Remarks Announcing More Than $336 Million in New Assistance for the Response to the Venezuela Regional Crisis

Ambassador Jeffrey DeLaurentis
Senior Advisor for Special Political Affairs
New York, New York
September 22, 2021


Thank you, Andrea.

On behalf of the United States, I would like to thank President Duque for convening this important event with support from UNHCR and IOM. I also reaffirm our gratitude to the governments and citizens of the 17 countries throughout the region that generously host the nearly 5.7 million forcibly displaced Venezuelans. Despite the ravaging impacts of COVID-19 in your countries, you continue to welcome and support Venezuelan refugees and migrants.

The United States remains committed to assisting the Venezuelan people, those who have been forced to leave Venezuela, the host communities that support them, and those who remain in Venezuela enduring a worsening crisis.

Today, I am pleased to announce more than $336 million in new U.S. government humanitarian, economic, development, and health assistance for the response to the Venezuela regional crisis, including inside Venezuela. This adds to the nearly $407 million Ambassador Linda Thomas-Greenfield announced at the International Donors’ Conference in Solidarity with Venezuelan Refugees and Migrants on June 17.  This brings the total U.S. Government contribution towards this crisis response to more $1.9 billion since 2017, including more than $1.65 billion in life-saving humanitarian assistance. This new funding will provide the Venezuelan people with a wide range of lifesaving assistance. The United States will continue to work with host governments in the region to ensure protection mechanisms are in place, including access to asylum and legal status.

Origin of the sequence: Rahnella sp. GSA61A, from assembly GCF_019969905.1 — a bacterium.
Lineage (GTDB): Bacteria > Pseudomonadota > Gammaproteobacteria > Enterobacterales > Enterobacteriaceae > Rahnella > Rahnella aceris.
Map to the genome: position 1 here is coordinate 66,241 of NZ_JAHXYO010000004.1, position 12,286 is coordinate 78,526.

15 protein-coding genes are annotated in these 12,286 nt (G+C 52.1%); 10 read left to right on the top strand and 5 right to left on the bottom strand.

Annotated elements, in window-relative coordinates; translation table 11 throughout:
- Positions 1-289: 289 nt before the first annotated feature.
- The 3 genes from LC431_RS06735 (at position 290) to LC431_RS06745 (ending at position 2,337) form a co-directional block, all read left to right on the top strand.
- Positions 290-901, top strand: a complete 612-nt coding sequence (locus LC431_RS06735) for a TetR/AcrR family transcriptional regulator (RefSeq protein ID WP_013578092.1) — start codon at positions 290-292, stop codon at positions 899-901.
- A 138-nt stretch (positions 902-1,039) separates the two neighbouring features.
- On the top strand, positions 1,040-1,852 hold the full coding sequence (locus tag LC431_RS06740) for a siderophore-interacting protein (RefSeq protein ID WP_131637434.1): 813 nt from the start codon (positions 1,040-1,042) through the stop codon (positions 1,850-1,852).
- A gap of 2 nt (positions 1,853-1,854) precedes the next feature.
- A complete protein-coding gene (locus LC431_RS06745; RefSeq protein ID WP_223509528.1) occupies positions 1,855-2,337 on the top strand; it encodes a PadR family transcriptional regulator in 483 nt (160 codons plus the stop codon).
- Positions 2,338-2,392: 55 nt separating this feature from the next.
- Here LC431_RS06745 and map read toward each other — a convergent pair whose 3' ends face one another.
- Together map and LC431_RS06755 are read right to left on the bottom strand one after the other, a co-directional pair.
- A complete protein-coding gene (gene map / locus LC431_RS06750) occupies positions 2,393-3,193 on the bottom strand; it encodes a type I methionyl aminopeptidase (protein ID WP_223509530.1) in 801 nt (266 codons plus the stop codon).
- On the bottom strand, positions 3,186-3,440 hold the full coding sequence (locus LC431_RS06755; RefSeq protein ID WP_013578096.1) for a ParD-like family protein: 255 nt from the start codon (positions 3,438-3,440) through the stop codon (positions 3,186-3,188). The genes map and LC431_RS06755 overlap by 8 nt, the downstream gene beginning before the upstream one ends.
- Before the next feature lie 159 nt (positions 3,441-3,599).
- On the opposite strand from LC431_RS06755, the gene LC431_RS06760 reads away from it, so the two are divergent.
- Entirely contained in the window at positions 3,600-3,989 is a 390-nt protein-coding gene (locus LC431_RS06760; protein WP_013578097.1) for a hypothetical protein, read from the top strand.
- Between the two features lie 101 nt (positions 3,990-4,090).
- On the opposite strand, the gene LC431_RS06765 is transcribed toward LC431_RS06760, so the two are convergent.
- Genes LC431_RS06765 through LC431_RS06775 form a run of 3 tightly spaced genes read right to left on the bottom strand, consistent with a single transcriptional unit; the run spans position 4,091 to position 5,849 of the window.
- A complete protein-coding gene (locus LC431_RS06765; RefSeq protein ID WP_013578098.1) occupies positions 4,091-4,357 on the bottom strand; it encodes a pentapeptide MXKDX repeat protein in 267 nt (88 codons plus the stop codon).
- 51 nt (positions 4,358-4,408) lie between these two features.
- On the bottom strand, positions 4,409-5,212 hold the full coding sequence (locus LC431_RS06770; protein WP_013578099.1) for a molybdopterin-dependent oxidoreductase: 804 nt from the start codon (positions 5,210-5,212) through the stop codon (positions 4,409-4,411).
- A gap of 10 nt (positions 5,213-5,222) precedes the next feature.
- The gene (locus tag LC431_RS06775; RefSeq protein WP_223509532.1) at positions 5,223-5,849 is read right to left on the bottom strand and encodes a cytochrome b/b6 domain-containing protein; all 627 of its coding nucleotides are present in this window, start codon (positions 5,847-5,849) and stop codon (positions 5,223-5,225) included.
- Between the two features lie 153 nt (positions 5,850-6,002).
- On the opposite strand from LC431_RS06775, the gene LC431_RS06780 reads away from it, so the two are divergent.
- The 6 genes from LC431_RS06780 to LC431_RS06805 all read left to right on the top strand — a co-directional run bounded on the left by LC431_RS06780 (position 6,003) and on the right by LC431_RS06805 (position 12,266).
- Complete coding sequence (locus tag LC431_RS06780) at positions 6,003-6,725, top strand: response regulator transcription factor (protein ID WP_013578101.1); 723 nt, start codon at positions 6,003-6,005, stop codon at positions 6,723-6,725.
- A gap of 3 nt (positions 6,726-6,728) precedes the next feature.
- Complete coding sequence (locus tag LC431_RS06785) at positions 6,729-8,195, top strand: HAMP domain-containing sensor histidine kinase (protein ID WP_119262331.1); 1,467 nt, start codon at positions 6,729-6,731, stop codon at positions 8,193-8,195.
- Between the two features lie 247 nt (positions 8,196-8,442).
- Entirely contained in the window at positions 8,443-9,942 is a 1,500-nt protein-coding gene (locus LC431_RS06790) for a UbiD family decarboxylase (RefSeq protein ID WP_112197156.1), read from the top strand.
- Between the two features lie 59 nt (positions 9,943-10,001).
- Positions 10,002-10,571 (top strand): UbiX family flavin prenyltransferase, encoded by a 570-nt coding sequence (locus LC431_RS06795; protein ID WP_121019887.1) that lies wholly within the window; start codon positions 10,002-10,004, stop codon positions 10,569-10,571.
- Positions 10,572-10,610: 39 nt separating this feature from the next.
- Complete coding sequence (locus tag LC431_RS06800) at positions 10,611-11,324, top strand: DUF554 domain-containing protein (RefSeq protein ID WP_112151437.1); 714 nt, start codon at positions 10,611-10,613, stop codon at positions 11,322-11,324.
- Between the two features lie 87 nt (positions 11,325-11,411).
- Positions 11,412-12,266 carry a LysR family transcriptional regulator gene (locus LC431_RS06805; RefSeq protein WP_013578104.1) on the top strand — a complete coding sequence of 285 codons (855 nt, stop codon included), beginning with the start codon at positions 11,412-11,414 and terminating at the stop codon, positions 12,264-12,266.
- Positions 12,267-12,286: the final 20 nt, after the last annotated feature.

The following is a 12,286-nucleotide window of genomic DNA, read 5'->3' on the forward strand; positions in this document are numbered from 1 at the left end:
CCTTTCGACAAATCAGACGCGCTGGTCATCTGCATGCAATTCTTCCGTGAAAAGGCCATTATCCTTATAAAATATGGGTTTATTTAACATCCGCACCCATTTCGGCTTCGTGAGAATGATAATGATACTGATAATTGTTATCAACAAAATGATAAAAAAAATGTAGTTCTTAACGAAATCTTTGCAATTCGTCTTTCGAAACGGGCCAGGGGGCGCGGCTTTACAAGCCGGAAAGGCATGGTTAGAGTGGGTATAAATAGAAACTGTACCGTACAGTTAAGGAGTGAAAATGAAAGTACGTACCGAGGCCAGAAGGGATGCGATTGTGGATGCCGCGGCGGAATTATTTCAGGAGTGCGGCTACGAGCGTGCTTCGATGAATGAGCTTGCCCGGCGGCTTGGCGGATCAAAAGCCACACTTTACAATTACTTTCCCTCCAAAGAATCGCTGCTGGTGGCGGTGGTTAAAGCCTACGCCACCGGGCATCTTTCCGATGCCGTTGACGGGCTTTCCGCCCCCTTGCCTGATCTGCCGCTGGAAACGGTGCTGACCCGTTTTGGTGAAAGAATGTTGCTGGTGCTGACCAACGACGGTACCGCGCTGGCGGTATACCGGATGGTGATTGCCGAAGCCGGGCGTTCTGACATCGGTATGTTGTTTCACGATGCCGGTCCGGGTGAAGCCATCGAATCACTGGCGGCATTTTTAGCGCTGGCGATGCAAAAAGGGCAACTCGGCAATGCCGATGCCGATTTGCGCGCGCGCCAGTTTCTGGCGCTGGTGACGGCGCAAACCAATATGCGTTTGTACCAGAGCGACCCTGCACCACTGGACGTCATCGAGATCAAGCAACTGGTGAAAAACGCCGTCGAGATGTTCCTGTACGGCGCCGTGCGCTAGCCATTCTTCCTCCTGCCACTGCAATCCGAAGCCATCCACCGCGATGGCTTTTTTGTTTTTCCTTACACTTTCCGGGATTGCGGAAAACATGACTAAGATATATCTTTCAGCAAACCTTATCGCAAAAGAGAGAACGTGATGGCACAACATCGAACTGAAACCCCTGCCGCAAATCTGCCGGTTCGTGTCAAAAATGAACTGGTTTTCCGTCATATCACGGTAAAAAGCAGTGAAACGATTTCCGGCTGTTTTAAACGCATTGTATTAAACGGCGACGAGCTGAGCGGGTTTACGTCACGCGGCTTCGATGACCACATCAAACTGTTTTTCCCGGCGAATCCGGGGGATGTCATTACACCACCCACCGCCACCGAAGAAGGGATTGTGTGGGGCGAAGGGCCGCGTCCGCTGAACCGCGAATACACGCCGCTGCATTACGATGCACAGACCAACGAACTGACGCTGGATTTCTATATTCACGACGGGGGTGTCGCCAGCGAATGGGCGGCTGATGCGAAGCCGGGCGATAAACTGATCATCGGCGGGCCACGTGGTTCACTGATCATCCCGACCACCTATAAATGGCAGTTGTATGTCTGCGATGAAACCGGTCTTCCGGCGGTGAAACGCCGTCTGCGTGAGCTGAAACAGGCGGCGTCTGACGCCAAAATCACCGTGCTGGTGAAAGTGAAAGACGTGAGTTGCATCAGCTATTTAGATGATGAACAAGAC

I want to recognize the important decision taken by the Government of Colombia to grant 10-year temporary protective status for Venezuelans.  Since the registration process began in May, more than 1.2 million Venezuelans have registered.  The United States is proud to support the Colombian government’s important effort, and we thank our partners UNHCR and IOM for their continued assistance in this process. I am heartened to see other host governments in the region take concrete steps to regularize and integrate Venezuelans living in their countries.  I want to recognize the Government of Ecuador for its recent announcement that it would extend regular status to nearly 50 percent of the 430,000 Venezuelan refugees and migrants in the country who remain in an irregular status.

The international community’s shared commitment to assist the Venezuelan people was evident at the June 17 donors’ conference, which secured over $1.5 billion in pledged grants and loans from traditional and new donors. Events like today’s are important in continuing to raise visibility of the protracted crisis in Venezuela, ensuring that vulnerable Venezuelans are not forgotten amid other global crises, including Afghanistan.  And so, I also want to take this opportunity to thank those countries in the region who have offered assistance to resettle fleeing Afghans, while also hosting Venezuelans.

We know that humanitarian assistance will help alleviate some humanitarian suffering of the Venezuelan people but will not – and cannot – address the root causes of Venezuela’s instability. The United States will continue to look for ways to coordinate our efforts with others, including many of you here today, to ensure the most comprehensive response possible.

Thank you very much.